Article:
COLLEGE PARK - He walked to center court, bantering with the cheerleaders who escorted him there. He flashed his famous victory sign several times and was serenaded with one last chorus of "Amen."
Lefty Driesell was back where he belonged, at a school he helped put on the college basketball map. It was not Cole Field House, where the former Maryland coach was noticeably absent when the Terrapins played their final game there in March.
But Comcast Center was good enough for Driesell.
"A lot of people made a big deal of that," Driesell said last night, after being honored with a halftime ceremony during the Maryland-North Carolina State game. "To tell you the truth, I was a little surprised, but I wasn't hurt. Everybody has their agenda.
"They had their plans for that night, and we [Georgia State] were playing in the finals of our tournament the night before, and we lost by one point to keep us out of the NCAAs. I was kind of upset anyway. I don't know if I would have come."
Athletic director Debbie Yow was happy to play host to Driesell and his family in her box.
"There are two coaches in Maryland history that have a special place in the hearts of the fans. That's Gary Williams and Lefty Driesell," Yow said. "I was touched by the standing ovation and the reception he received. I hope he enjoyed it."
Driesell, 71, wound up retiring on New Year's Day from Georgia State, his last coaching stop in a five-decade carousel that produced 786 victories and made him the fourth-winningest men's coach in Division I history.
His return last night included Driesell being given a commemorative ball and plaque from Len Elmore, one of several former players in attendance. There was a short video narrated by longtime play-by-play announcer Johnny Holliday.
Elmore said he believed the ceremony for Driesell was overdue.
"He was the foundation upon on which all this stuff was built," Elmore said.
Driesell downplayed the fuss, as well as his accomplishments at Maryland.
Asked if he felt partially responsible for the current status of the program, most notably the state-of-the-art arena, Driesell said, "Not me. All the players who played for us here got the winning tradition going.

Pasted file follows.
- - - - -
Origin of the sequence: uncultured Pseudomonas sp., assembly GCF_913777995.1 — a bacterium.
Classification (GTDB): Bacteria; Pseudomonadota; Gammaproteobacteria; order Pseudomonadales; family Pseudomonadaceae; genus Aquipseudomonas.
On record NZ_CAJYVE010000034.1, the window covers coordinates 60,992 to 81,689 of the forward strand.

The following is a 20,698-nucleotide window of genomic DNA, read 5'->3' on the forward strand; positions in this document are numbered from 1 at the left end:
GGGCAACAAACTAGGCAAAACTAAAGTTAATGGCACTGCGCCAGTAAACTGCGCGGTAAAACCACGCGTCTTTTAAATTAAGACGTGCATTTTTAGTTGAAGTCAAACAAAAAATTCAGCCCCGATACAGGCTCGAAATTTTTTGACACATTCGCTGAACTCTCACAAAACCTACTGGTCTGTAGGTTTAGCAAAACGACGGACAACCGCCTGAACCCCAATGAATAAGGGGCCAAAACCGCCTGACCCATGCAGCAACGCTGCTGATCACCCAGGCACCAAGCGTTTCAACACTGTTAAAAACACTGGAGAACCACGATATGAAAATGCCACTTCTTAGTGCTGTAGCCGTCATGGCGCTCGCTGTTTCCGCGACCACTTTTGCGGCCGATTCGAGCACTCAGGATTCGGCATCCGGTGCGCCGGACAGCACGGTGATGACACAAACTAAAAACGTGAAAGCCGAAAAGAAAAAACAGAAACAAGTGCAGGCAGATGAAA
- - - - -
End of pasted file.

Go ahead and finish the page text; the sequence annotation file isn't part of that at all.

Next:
"Obviously, they've built on it. Gary's done a great job of building on it. I think we were the ones who sort of got the people interested in Maryland basketball. Not me, my players. I never scored a basket or gotten a rebound or made an assist."
But he did win 348 games at Maryland in 17 seasons, the last victory coming in the first round of the 1986 NCAA tournament. Three months later, Len Bias was dead and Driesell resigned under pressure that fall. He spent two years on campus as an assistant athletic director.
"I really didn't do anything," Driesell said.
The last time Driesell saw Maryland play in person, the Terps were beating his Georgia State team in the second round of the 2001 NCAA tournament in Boise, Idaho. "I helped them get to the Final Four for the first time," he said jokingly.
Driesell had been back on the campus a few times, mostly scouting high school players in an annual tournament held at Cole Field House. He was back last summer when he was inducted in the school's Hall of Fame.
"I had 17 great years here," Driesell said. "To see all the progress they've made, Gary's done a great job. He's my kind of coach. He yells and he hollers just like I used to.
"When I first came here in '69, Cole Field House was a state-of-the-art field house in America. Now this probably is. I'm delighted to be here. It's very humbling. I appreciate the reception given me."
Driesell recently closed on a retirement house in Virginia Beach, near his boyhood roots in Norfolk, Va.
"I'm going to miss coaching, but I'm going to enjoy sitting up in the stands and not having to write notes and things. I can watch television and not have to worry about anything, just kind of take it easy."